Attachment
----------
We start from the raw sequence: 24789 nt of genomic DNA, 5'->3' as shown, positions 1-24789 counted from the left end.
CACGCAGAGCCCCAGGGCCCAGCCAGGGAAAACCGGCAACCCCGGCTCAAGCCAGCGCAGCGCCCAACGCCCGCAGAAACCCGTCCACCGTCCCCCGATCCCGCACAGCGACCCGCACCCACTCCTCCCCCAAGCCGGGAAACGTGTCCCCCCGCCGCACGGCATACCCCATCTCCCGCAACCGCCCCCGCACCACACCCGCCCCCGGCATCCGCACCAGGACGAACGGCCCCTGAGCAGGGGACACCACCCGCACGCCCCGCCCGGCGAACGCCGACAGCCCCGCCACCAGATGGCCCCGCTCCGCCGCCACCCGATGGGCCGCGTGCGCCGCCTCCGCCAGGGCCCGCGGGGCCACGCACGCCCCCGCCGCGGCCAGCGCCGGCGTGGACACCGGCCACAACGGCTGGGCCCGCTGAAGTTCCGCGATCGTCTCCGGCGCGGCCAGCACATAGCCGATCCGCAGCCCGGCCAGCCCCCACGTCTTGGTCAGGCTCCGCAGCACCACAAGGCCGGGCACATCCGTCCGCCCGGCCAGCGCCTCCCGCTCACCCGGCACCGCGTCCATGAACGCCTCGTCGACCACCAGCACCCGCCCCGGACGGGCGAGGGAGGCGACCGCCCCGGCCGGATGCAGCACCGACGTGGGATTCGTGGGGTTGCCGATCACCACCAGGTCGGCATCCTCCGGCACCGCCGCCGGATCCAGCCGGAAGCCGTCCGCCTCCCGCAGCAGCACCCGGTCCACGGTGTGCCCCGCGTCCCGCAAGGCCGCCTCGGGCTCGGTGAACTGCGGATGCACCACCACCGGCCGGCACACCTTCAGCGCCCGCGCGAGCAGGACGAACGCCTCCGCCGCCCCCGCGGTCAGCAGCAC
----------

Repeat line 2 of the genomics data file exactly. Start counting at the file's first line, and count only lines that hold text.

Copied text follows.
CACGCAGAGCCCCAGGGCCCAGCCAGGGAAAACCGGCAACCCCGGCTCAAGCCAGCGCAGCGCCCAACGCCCGCAGAAACCCGTCCACCGTCCCCCGATCCCGCACAGCGACCCGCACCCACTCCTCCCCCAAGCCGGGAAACGTGTCCCCCCGCCGCACGGCATACCCCATCTCCCGCAACCGCCCCCGCACCACACCCGCCCCCGGCATCCGCACCAGGACGAACGGCCCCTGAGCAGGGGACACCACCCGCACGCCCCGCCCGGCGAACGCCGACAGCCCCGCCACCAGATGGCCCCGCTCCGCCGCCACCCGATGGGCCGCGTGCGCCGCCTCCGCCAGGGCCCGCGGGGCCACGCACGCCCCCGCCGCGGCCAGCGCCGGCGTGGACACCGGCCACAACGGCTGGGCCCGCTGAAGTTCCGCGATCGTCTCCGGCGCGGCCAGCACATAGCCGATCCGCAGCCCGGCCAGCCCCCACGTCTTGGTCAGGCTCCGCAGCACCACAAGGCCGGGCACATCCGTCCGCCCGGCCAGCGCCTCCCGCTCACCCGGCACCGCGTCCATGAACGCCTCGTCGACCACCAGCACCCGCCCCGGACGGGCGAGGGAGGCGACCGCCCCGGCCGGATGCAGCACCGACGTGGGATTCGTGGGGTTGCCGATCACCACCAGGTCGGCATCCTCCGGCACCGCCGCCGGATCCAGCCGGAAGCCGTCCGCCTCCCGCAGCAGCACCCGGTCCACGGTGTGCCCCGCGTCCCGCAAGGCCGCCTCGGGCTCGGTGAACTGCGGATGCACCACCACCGGCCGGCACACCTTCAGCGCCCGCGCGAGCAGGACGAACGCCTCCGCCGCCCCCGCGGTCAGCAGCAC